27 February 2024

Random booze tests on MPs could too easily become weaponised

| Chris Johnson
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Booze tests

There are calls for alcohol and drug testing of MPS and Senators. Photo: File.

Barnaby Joyce won’t be attending parliament this week and the leader of his party thinks that’s a wise move.

Nationals leader David Littleproud copped some internal flak for advising the former deputy prime minister to take some time off after being filmed sprawled out on a Braddon footpath cursing into his phone late at night after a recent parliamentary sitting day.

Barnaby copped it sweet. He admitted he had mixed alcohol with prescription drugs, got quite wobbly, fell over and was actually swearing at himself.

Littleproud subsequently told the media his shadow veterans affairs minister had a few family and personal issues and that he’d advised him to take some leave.

The problem for Littleproud is that Barnaby is one of the Nats’ best parliamentary performers – a point many inside the party were at pains to point out to their leader.

Could the Nationals afford to be without him while parliament is in session?

They’ll have to cope as it seems Barnaby took his leader’s advice and is having a few days off – although he has made a media appearance from his Tamworth property to discuss policy issues.

That incident, combined with the Nationals deputy leader Perin Davey slurring her words with a line of questioning during a Senate Estimates hearing just a few days later, has led to calls for mandatory alcohol and drug testing in Parliament House.

Independent MP Zali Steggall quickly jumped on the case and wants the government to introduce random testing.

So soon was the opportunism that there was nowhere to go when Senator Davey, who had admitted she’d had a couple of drinks at a party function just before returning to the hearing, said she wasn’t inebriated at all.

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Davey said during a subsequent radio interview that she wasn’t drunk but actually has a medical condition that sometimes makes her slur while speaking.

She’d had two emergency operations, in fact, plus an 11-day stay in hospital when an abscess behind her tonsils burst in 2019.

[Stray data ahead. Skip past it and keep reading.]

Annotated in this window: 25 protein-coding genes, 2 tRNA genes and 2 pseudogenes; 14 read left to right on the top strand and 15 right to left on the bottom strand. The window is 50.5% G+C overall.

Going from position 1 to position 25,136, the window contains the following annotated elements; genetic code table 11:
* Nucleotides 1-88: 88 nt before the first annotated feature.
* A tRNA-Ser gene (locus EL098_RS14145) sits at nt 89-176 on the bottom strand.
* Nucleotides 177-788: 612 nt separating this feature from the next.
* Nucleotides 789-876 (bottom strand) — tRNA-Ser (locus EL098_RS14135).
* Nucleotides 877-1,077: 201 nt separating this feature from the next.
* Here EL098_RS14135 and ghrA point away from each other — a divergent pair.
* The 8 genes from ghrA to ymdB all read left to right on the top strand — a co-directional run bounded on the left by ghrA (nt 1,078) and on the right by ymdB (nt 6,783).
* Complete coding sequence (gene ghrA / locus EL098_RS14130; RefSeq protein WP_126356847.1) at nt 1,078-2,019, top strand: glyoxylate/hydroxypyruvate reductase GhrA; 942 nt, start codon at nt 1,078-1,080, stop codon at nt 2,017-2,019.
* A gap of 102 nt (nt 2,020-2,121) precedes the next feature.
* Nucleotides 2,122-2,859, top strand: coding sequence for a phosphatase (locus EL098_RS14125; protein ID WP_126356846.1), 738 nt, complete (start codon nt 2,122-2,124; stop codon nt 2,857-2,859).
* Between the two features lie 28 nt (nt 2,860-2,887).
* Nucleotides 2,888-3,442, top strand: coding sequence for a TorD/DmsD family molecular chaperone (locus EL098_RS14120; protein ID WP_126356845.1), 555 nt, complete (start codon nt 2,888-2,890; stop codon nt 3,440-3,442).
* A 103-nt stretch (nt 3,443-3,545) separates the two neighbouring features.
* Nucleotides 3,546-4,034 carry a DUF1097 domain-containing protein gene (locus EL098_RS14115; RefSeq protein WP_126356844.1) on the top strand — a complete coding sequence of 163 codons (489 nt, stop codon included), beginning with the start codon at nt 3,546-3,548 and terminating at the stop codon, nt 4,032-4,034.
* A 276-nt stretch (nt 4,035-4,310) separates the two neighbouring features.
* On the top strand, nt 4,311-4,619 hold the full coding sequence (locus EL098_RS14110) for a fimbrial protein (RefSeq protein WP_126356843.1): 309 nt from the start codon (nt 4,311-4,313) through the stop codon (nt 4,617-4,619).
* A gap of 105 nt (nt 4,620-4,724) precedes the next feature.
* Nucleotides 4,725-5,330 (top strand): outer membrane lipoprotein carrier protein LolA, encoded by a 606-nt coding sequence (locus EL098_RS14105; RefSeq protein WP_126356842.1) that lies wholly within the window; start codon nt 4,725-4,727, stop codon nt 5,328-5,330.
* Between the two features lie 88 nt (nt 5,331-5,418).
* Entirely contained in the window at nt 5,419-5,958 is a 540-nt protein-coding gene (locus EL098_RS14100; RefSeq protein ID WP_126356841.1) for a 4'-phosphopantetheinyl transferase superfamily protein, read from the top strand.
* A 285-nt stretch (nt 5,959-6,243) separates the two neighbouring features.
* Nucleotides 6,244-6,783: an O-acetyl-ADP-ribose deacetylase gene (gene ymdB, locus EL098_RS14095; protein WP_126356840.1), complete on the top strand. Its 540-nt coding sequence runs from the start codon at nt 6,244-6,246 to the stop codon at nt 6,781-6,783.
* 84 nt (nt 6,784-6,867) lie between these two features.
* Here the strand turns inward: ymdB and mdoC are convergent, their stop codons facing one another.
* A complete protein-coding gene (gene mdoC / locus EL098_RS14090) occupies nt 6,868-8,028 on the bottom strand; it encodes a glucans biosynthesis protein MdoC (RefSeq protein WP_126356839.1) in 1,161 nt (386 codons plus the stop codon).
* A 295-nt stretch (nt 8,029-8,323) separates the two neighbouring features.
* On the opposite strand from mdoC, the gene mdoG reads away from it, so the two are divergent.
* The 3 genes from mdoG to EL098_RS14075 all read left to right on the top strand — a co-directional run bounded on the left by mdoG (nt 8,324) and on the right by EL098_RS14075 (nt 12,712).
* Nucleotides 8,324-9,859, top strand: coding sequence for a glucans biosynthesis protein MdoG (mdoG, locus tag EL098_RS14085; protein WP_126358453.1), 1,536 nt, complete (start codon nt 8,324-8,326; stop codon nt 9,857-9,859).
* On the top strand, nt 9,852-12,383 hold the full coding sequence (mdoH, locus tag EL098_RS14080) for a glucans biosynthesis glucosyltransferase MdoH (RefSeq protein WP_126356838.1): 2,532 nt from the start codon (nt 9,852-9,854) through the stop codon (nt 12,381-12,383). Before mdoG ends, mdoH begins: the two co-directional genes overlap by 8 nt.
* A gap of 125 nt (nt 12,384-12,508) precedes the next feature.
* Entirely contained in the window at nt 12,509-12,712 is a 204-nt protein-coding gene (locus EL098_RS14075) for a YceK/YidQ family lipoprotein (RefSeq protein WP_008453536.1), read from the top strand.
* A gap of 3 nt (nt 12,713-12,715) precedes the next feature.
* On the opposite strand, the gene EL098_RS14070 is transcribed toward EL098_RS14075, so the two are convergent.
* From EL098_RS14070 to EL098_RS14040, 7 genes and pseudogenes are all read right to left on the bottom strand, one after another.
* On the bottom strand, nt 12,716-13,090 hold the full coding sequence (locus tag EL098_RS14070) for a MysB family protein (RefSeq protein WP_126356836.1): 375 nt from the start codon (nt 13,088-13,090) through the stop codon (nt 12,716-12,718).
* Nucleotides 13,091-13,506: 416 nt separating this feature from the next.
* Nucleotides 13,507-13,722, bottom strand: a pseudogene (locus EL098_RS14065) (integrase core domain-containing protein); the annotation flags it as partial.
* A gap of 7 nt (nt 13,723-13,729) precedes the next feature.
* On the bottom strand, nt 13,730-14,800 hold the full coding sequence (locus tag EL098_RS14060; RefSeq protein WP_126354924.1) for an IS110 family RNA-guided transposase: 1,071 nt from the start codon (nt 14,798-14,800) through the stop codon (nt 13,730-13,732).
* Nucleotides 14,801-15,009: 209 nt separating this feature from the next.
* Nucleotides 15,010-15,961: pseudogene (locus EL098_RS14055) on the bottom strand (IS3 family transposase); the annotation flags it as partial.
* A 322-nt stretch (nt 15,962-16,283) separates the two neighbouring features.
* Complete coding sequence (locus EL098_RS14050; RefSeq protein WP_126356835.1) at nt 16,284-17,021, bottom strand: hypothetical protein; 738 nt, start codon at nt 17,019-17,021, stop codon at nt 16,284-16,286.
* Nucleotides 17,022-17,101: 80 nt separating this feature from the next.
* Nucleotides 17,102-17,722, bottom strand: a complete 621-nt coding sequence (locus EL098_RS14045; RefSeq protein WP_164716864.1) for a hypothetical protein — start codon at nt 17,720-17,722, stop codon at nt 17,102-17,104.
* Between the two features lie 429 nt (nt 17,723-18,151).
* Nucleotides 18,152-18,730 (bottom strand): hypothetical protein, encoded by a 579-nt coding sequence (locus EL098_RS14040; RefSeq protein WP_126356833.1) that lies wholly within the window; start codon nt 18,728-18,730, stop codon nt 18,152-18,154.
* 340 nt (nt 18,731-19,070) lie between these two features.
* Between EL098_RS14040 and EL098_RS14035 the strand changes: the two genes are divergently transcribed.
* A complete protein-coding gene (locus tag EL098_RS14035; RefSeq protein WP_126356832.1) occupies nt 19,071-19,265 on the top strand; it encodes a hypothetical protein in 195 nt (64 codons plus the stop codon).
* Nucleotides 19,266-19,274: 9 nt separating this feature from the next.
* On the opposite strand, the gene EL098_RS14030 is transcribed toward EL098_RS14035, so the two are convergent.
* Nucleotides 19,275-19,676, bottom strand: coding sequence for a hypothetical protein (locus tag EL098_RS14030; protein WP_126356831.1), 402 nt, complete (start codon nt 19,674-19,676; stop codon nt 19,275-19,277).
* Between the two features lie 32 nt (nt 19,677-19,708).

“I acknowledge when I’m tired or if I’ve had a glass of wine, or if I’m stressed, my throat catches. Sometimes a bit of mucus will fall down my throat and I’ll have a coughing fit, sometimes I slur words,” she said.

“It’s something that I’ve never talked about because I’ve always thought it’s personal. But I also didn’t think that the way I delivered what I was saying mattered. It was more important what I was saying …

“To just have someone selectively clip the video to make it focus on words that I’m stumbling over and imply that I was incoherent through the whole thing, I’m just distraught about.”

This exposes a serious problem with someone using these incidents to score political points.

Steggall didn’t waste any time issuing statements, asking questions of the Prime Minister, and conducting media interviews to say the incidents proved it was high time politicians were subject to random drug and alcohol testing.

The problem it exposes is that the results of any tests would be easily weaponised.

If an MP or Senator can be attacked over episodes that are maliciously filmed and edited – and that actually have their foundations in medical conditions – imagine what someone might do with the results of a random test.

It is perilous territory.

A cross-party parliamentary task force has recommended new rules be introduced to clearly prohibit MPs and senators from being affected by drugs or alcohol while working.

It calls for disciplinary action for those who breach such rules.

Government frontbencher Tanya Plibersek made perhaps the most sense on the topic to date.

“I don’t think people should be drunk at work. It doesn’t matter where they work. I don’t think anybody should be drunk at work or drug-affected, obviously,” the Environment Minister said.

“I think it’s a bit of a sad situation if we have to be drug and alcohol tested … you do have to be careful about taking that approach. I could not be clearer: I don’t think people should drink at work.

“[But] honestly, if you’re electing people and you trust them with the future of the country, but you can’t trust them not to be drunk at work, I think you need to think twice about whether you vote for them next time.”

Original Article published by Chris Johnson on Riotact.

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